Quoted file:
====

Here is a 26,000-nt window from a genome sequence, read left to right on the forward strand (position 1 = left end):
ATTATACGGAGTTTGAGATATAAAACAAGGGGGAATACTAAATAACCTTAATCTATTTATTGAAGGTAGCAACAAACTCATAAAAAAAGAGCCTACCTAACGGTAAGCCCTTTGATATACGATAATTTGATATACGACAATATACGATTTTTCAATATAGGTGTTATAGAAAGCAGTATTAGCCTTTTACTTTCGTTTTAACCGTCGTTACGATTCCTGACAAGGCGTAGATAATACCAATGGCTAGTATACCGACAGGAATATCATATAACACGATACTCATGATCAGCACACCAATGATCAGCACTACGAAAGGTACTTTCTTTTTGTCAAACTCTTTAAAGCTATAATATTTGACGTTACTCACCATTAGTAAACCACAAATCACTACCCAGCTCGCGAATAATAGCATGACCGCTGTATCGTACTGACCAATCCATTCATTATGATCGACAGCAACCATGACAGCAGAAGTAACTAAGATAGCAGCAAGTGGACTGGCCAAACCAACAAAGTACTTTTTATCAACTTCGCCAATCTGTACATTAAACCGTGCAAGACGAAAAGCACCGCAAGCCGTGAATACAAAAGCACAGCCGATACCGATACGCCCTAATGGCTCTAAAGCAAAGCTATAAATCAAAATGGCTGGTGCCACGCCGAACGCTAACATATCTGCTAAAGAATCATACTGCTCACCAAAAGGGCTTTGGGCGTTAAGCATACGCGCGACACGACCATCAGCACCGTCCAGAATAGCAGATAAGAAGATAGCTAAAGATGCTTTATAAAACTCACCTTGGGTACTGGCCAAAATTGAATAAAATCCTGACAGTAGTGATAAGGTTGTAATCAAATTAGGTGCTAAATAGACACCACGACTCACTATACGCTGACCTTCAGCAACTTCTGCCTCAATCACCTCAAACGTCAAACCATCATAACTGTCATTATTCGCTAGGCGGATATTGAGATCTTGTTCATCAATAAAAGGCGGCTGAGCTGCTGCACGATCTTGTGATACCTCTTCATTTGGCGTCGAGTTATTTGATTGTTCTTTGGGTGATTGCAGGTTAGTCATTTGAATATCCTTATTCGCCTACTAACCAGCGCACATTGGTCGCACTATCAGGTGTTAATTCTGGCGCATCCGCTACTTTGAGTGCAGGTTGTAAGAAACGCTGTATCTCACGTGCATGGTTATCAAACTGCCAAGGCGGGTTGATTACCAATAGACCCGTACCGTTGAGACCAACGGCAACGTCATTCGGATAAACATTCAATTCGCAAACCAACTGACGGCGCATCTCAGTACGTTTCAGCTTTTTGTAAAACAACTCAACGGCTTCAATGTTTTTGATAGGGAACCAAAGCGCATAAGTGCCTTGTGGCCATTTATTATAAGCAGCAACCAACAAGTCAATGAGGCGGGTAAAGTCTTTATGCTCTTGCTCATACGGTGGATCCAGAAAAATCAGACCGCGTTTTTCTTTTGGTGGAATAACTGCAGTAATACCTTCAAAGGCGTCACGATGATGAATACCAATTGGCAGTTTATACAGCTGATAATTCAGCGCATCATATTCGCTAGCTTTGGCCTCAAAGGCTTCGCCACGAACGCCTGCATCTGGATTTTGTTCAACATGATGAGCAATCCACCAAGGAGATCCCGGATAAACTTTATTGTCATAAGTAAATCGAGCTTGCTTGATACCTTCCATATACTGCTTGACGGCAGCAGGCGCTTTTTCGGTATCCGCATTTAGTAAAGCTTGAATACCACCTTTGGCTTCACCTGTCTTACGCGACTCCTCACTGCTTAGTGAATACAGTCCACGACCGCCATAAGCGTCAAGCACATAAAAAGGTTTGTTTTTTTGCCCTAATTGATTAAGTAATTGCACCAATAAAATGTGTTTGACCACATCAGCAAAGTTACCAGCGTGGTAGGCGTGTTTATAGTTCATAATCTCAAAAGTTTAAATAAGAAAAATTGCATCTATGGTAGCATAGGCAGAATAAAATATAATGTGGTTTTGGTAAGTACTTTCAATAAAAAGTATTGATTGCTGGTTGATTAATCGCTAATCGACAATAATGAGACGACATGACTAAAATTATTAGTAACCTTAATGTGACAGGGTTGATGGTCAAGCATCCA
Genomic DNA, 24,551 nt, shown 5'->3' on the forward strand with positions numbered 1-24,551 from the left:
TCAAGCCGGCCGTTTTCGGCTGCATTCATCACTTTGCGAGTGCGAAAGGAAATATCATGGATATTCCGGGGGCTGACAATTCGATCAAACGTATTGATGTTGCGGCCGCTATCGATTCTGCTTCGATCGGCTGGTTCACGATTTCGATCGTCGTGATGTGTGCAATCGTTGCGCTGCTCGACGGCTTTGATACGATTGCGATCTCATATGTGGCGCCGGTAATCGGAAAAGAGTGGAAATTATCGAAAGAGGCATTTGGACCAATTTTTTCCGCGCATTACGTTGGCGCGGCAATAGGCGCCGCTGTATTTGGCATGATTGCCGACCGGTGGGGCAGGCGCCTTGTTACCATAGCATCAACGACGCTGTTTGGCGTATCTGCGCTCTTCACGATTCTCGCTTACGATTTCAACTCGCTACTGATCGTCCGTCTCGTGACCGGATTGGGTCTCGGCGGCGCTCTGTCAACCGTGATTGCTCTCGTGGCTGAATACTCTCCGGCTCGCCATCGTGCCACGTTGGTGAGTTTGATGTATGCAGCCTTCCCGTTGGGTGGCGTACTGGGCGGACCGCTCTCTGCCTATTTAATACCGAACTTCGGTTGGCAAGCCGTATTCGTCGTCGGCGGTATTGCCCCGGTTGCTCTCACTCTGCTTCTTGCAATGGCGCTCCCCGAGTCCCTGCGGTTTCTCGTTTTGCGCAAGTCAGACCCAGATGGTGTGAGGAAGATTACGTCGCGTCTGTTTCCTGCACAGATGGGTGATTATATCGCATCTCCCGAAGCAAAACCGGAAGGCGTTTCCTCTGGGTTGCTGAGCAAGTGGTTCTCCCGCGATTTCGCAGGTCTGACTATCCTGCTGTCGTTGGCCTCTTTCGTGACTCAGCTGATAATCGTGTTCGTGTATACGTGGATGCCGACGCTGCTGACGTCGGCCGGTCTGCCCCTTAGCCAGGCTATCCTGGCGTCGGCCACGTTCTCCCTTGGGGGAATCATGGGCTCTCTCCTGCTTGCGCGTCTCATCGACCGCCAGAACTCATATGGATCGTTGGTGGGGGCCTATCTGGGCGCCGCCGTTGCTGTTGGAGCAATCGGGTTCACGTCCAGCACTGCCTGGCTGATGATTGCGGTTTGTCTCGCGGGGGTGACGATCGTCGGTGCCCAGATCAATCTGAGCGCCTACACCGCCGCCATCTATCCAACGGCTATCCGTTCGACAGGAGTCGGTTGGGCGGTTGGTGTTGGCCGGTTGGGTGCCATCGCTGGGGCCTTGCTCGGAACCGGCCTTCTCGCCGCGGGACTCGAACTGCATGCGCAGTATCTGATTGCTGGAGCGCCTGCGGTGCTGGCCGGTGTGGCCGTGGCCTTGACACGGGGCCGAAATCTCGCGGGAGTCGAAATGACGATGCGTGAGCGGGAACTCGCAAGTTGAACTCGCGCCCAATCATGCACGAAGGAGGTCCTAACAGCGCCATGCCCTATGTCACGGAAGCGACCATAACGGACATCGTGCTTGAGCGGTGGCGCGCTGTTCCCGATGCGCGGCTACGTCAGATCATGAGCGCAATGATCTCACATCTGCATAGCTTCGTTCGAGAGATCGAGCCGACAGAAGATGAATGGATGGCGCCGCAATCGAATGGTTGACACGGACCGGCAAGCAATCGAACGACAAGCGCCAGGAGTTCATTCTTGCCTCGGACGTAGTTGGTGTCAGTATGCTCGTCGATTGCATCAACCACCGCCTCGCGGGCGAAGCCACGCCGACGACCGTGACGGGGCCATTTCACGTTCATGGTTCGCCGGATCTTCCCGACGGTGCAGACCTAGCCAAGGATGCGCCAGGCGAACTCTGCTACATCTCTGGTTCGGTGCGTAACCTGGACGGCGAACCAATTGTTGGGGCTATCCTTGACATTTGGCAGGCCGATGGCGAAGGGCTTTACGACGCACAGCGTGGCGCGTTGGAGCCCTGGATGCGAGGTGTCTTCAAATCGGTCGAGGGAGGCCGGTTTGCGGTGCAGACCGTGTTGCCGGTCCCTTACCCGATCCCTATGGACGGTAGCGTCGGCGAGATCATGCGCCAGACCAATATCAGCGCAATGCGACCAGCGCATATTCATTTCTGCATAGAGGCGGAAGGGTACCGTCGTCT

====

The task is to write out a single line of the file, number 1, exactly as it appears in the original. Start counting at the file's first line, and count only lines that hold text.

Here is a 26,000-nt window from a genome sequence, read left to right on the forward strand (position 1 = left end):